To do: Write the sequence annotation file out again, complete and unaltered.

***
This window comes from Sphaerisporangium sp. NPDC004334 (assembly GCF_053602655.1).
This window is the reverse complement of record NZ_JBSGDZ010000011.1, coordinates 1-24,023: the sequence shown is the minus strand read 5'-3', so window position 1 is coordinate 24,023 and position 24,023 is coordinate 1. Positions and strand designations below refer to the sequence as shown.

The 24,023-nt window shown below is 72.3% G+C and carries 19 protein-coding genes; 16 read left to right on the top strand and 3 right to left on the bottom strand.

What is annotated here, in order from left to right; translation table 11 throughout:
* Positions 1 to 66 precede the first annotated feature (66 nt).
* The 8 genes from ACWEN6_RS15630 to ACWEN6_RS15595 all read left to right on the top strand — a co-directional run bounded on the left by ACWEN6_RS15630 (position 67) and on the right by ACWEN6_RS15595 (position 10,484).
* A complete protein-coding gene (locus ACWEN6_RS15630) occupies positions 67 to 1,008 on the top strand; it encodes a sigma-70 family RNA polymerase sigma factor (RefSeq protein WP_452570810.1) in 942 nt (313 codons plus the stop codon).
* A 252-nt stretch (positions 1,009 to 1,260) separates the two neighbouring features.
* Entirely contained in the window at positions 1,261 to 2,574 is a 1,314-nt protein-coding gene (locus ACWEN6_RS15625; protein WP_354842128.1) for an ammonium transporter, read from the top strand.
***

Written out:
This window comes from Sphaerisporangium sp. NPDC004334 (assembly GCF_053602655.1).
This window is the reverse complement of record NZ_JBSGDZ010000011.1, coordinates 1-24,023: the sequence shown is the minus strand read 5'-3', so window position 1 is coordinate 24,023 and position 24,023 is coordinate 1. Positions and strand designations below refer to the sequence as shown.

The 24,023-nt window shown below is 72.3% G+C and carries 19 protein-coding genes; 16 read left to right on the top strand and 3 right to left on the bottom strand.

What is annotated here, in order from left to right; translation table 11 throughout:
* Positions 1 to 66 precede the first annotated feature (66 nt).
* The 8 genes from ACWEN6_RS15630 to ACWEN6_RS15595 all read left to right on the top strand — a co-directional run bounded on the left by ACWEN6_RS15630 (position 67) and on the right by ACWEN6_RS15595 (position 10,484).
* A complete protein-coding gene (locus ACWEN6_RS15630) occupies positions 67 to 1,008 on the top strand; it encodes a sigma-70 family RNA polymerase sigma factor (RefSeq protein WP_452570810.1) in 942 nt (313 codons plus the stop codon).
* A 252-nt stretch (positions 1,009 to 1,260) separates the two neighbouring features.
* Entirely contained in the window at positions 1,261 to 2,574 is a 1,314-nt protein-coding gene (locus ACWEN6_RS15625; protein WP_354842128.1) for an ammonium transporter, read from the top strand.